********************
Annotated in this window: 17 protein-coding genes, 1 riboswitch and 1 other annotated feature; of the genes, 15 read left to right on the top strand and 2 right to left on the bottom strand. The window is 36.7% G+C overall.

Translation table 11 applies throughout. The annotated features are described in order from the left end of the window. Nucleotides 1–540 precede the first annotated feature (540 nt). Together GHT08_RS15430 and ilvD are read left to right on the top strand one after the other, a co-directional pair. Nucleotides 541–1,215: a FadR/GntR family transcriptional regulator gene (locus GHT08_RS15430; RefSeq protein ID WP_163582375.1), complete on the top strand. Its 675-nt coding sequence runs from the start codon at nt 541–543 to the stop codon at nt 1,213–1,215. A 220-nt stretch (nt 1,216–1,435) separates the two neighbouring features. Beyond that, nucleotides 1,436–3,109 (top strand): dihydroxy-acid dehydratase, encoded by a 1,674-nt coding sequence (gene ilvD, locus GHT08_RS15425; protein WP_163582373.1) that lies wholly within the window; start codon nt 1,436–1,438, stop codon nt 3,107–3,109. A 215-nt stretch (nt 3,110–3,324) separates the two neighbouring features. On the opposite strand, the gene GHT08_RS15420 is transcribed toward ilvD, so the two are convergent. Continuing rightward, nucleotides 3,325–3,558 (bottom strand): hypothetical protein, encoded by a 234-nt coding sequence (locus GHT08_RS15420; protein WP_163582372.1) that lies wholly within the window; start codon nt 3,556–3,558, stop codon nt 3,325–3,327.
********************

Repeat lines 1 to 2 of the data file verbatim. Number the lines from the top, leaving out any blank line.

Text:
Annotated in this window: 17 protein-coding genes, 1 riboswitch and 1 other annotated feature; of the genes, 15 read left to right on the top strand and 2 right to left on the bottom strand. The window is 36.7% G+C overall.

Translation table 11 applies throughout. The annotated features are described in order from the left end of the window. Nucleotides 1–540 precede the first annotated feature (540 nt). Together GHT08_RS15430 and ilvD are read left to right on the top strand one after the other, a co-directional pair. Nucleotides 541–1,215: a FadR/GntR family transcriptional regulator gene (locus GHT08_RS15430; RefSeq protein ID WP_163582375.1), complete on the top strand. Its 675-nt coding sequence runs from the start codon at nt 541–543 to the stop codon at nt 1,213–1,215. A 220-nt stretch (nt 1,216–1,435) separates the two neighbouring features. Beyond that, nucleotides 1,436–3,109 (top strand): dihydroxy-acid dehydratase, encoded by a 1,674-nt coding sequence (gene ilvD, locus GHT08_RS15425; protein WP_163582373.1) that lies wholly within the window; start codon nt 1,436–1,438, stop codon nt 3,107–3,109. A 215-nt stretch (nt 3,110–3,324) separates the two neighbouring features. On the opposite strand, the gene GHT08_RS15420 is transcribed toward ilvD, so the two are convergent. Continuing rightward, nucleotides 3,325–3,558 (bottom strand): hypothetical protein, encoded by a 234-nt coding sequence (locus GHT08_RS15420; protein WP_163582372.1) that lies wholly within the window; start codon nt 3,556–3,558, stop codon nt 3,325–3,327.